Epidemiology and aetiological diagnosis of corneal ulceration in Madurai, south India
- M Srinivasana,
- Christine A Gonzalesb,
- Celine Georgea,
- Vicky Cevallosc,
- Jeena M Mascarenhasa,
- B Asokana,
- John Wilkinsc,
- Gilbert Smolinc,
- John P Whitcherc
- aAravind Eye Hospital and Post Graduate Institute of Ophthalmology, Madurai, India, bUniversity of California San Francisco, San Francisco, California, USA, cFrancis I Proctor Foundation for Research in Ophthalmology, University of California San Francisco, San Francisco, California, USA
- John P Whitcher, MD, Francis I Proctor Foundation, PO Box 0944 University of California San Francisco, San Francisco, CA 94143-0944, USA.
- Accepted 25 June 1997
AIMS/BACKGROUND To determine the epidemiological characteristics and risk factors predisposing to corneal ulceration in Madurai, south India, and to identify the specific pathogenic organisms responsible for infection.
METHODS All patients with suspected infectious central corneal ulceration presenting to the ocular microbiology and cornea service at Aravind Eye Hospital, Madurai, from 1 January to 31 March 1994 were evaluated. Sociodemographic data and information pertaining to risk factors were recorded, all patients were examined, and corneal cultures and scrapings were performed.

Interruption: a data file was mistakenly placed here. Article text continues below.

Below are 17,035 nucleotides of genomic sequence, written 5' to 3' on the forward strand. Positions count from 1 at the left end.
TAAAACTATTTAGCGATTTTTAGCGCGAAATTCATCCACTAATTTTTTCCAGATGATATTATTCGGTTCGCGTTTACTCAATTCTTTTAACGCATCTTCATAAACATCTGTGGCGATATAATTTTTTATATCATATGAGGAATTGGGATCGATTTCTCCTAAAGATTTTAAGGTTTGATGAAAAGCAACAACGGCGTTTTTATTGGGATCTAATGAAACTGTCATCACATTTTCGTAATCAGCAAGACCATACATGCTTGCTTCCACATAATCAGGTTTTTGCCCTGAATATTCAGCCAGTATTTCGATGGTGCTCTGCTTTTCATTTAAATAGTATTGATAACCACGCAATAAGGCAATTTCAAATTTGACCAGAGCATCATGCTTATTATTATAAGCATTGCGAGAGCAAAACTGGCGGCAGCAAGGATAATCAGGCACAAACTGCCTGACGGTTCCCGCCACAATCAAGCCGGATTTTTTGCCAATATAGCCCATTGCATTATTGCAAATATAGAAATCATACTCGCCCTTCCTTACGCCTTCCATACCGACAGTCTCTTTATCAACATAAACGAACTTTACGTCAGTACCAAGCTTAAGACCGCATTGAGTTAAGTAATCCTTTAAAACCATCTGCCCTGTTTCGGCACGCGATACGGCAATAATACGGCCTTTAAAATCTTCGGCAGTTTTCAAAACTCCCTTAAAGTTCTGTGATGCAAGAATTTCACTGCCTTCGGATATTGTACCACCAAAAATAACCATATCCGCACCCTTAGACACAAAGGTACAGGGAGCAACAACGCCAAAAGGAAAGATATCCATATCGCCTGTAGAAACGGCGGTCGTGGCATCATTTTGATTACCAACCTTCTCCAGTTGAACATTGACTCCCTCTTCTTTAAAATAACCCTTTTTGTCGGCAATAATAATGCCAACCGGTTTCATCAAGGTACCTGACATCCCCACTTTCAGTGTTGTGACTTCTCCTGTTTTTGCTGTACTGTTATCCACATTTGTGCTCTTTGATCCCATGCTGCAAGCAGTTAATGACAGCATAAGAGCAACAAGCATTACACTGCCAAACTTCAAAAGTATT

RESULTS In the 3 month period 434 patients with central corneal ulceration were evaluated. A history of previous corneal injury was present in 284 patients (65.4%). Cornea cultures were positive in 297 patients (68.4%). Of those individuals with positive cultures 140 (47.1%) had pure bacterial infections, 139 (46.8%) had pure fungal infections, 15 (5.1%) had mixed bacteria and fungi, and three (1.0%) grew pure cultures ofAcanthamoeba. The most common bacterial pathogen isolated was Streptococcus pneumoniae, representing 44.3% of all positive bacterial cultures, followed by Pseudomonas spp (14.4%). The most common fungal pathogen isolated was Fusariumspp, representing 47.1% of all positive fungal cultures, followed by Aspergillus spp (16.1%).
CONCLUSIONS Central corneal ulceration is a common problem in south India and most often occurs after a superficial corneal injury with organic material. Bacterial and fungal infections occur in equal numbers with Streptococcus pneumoniaeaccounting for the majority of bacterial ulcers and Fusariumspp responsible for most of the fungal infections. These findings have important public health implications for the treatment and prevention of corneal ulceration in the developing world.